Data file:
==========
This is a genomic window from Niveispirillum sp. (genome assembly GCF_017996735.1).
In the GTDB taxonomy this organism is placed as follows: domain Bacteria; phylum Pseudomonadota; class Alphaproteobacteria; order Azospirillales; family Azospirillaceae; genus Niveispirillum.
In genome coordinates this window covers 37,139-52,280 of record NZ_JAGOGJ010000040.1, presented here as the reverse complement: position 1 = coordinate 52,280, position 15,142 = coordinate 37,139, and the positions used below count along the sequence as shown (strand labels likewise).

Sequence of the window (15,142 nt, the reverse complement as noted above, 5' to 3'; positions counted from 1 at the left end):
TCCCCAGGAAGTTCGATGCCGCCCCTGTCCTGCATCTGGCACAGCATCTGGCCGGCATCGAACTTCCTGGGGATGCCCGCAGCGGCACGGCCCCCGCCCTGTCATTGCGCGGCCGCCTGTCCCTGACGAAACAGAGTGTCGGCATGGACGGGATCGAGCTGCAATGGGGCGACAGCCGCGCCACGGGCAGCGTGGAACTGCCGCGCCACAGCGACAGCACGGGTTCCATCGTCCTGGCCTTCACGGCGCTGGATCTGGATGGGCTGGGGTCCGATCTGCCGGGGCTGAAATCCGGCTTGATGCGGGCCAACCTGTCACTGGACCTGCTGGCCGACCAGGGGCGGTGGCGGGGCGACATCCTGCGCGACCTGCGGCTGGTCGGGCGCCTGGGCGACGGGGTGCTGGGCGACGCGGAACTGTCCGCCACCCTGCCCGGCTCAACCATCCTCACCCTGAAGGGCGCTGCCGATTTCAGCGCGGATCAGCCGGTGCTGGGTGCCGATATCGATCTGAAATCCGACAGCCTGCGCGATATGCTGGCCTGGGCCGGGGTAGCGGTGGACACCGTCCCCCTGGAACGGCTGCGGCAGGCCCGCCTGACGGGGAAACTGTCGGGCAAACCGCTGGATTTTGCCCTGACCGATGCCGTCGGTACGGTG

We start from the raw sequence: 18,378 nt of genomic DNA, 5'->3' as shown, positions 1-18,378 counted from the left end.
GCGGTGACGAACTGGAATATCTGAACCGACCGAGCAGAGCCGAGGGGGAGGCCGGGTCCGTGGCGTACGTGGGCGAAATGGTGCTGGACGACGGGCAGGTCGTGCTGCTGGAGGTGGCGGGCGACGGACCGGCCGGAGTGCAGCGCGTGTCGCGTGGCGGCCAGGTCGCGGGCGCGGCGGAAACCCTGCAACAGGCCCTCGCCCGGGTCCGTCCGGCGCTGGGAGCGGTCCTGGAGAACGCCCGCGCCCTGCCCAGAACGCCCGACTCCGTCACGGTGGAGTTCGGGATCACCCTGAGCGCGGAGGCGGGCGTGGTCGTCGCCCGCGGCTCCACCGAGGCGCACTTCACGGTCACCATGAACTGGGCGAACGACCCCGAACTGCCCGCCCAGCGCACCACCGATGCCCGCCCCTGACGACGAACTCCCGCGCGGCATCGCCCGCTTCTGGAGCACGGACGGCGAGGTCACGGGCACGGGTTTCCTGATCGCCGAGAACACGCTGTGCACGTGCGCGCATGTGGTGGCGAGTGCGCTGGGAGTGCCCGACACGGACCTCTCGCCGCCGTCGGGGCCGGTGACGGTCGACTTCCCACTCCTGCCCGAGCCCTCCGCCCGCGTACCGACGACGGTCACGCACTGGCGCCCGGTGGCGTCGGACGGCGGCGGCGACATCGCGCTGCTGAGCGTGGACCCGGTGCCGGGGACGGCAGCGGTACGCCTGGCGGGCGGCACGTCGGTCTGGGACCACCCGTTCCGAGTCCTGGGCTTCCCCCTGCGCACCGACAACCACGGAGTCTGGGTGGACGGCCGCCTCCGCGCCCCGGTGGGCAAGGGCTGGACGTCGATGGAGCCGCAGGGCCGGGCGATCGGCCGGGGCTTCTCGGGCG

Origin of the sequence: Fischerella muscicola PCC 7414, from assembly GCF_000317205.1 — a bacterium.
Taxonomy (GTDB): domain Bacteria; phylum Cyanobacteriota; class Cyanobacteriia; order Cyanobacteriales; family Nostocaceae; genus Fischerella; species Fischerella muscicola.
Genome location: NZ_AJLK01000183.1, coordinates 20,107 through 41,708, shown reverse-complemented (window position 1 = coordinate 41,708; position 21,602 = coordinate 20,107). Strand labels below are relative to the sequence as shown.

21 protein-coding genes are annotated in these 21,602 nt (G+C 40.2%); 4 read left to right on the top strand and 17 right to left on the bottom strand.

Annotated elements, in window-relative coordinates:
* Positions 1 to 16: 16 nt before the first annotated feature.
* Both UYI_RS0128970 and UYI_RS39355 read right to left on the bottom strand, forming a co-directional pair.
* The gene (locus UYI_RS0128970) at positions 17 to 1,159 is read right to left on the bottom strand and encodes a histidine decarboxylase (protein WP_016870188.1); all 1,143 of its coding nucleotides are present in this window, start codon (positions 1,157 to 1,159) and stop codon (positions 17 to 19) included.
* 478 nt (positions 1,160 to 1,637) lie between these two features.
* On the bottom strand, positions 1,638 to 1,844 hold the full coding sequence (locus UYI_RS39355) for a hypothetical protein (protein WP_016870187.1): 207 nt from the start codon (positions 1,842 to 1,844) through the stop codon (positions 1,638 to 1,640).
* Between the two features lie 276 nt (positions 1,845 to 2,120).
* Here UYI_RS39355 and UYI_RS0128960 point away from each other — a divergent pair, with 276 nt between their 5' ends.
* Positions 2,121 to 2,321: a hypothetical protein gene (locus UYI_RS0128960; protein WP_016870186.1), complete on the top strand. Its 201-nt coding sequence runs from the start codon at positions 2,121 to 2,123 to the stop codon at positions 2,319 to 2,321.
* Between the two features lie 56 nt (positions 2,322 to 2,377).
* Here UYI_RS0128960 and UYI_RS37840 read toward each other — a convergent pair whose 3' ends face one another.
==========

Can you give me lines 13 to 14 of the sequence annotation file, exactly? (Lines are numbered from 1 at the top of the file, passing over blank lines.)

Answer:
* Positions 1 to 16: 16 nt before the first annotated feature.
* Both UYI_RS0128970 and UYI_RS39355 read right to left on the bottom strand, forming a co-directional pair.